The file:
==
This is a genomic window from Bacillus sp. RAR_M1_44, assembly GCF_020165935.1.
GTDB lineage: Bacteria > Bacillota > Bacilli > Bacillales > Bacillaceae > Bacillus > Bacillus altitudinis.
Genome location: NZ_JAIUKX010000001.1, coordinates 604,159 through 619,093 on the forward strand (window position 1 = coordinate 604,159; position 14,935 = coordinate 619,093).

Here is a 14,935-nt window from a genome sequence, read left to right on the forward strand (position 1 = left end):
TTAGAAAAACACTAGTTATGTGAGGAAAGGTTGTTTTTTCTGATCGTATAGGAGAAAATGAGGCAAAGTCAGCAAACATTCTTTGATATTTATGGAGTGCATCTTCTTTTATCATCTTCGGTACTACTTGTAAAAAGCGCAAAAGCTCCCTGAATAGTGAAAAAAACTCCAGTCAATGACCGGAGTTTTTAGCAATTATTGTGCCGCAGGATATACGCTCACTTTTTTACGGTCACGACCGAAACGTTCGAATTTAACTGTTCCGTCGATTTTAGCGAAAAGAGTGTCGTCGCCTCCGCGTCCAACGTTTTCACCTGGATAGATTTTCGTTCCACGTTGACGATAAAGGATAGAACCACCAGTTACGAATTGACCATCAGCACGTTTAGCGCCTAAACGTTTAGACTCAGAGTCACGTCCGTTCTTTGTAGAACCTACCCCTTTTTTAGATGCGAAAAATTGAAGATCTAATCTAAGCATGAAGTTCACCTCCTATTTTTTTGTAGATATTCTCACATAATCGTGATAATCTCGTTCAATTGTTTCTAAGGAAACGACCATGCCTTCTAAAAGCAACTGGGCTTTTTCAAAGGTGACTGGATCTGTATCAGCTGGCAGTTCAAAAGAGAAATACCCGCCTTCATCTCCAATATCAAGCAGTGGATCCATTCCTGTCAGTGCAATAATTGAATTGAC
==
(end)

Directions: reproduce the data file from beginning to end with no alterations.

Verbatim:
This is a genomic window from Bacillus sp. RAR_M1_44, assembly GCF_020165935.1.
GTDB lineage: Bacteria > Bacillota > Bacilli > Bacillales > Bacillaceae > Bacillus > Bacillus altitudinis.
Genome location: NZ_JAIUKX010000001.1, coordinates 604,159 through 619,093 on the forward strand (window position 1 = coordinate 604,159; position 14,935 = coordinate 619,093).

Here is a 14,935-nt window from a genome sequence, read left to right on the forward strand (position 1 = left end):
TTAGAAAAACACTAGTTATGTGAGGAAAGGTTGTTTTTTCTGATCGTATAGGAGAAAATGAGGCAAAGTCAGCAAACATTCTTTGATATTTATGGAGTGCATCTTCTTTTATCATCTTCGGTACTACTTGTAAAAAGCGCAAAAGCTCCCTGAATAGTGAAAAAAACTCCAGTCAATGACCGGAGTTTTTAGCAATTATTGTGCCGCAGGATATACGCTCACTTTTTTACGGTCACGACCGAAACGTTCGAATTTAACTGTTCCGTCGATTTTAGCGAAAAGAGTGTCGTCGCCTCCGCGTCCAACGTTTTCACCTGGATAGATTTTCGTTCCACGTTGACGATAAAGGATAGAACCACCAGTTACGAATTGACCATCAGCACGTTTAGCGCCTAAACGTTTAGACTCAGAGTCACGTCCGTTCTTTGTAGAACCTACCCCTTTTTTAGATGCGAAAAATTGAAGATCTAATCTAAGCATGAAGTTCACCTCCTATTTTTTTGTAGATATTCTCACATAATCGTGATAATCTCGTTCAATTGTTTCTAAGGAAACGACCATGCCTTCTAAAAGCAACTGGGCTTTTTCAAAGGTGACTGGATCTGTATCAGCTGGCAGTTCAAAAGAGAAATACCCGCCTTCATCTCCAATATCAAGCAGTGGATCCATTCCTGTCAGTGCAATAATTGAATTGAC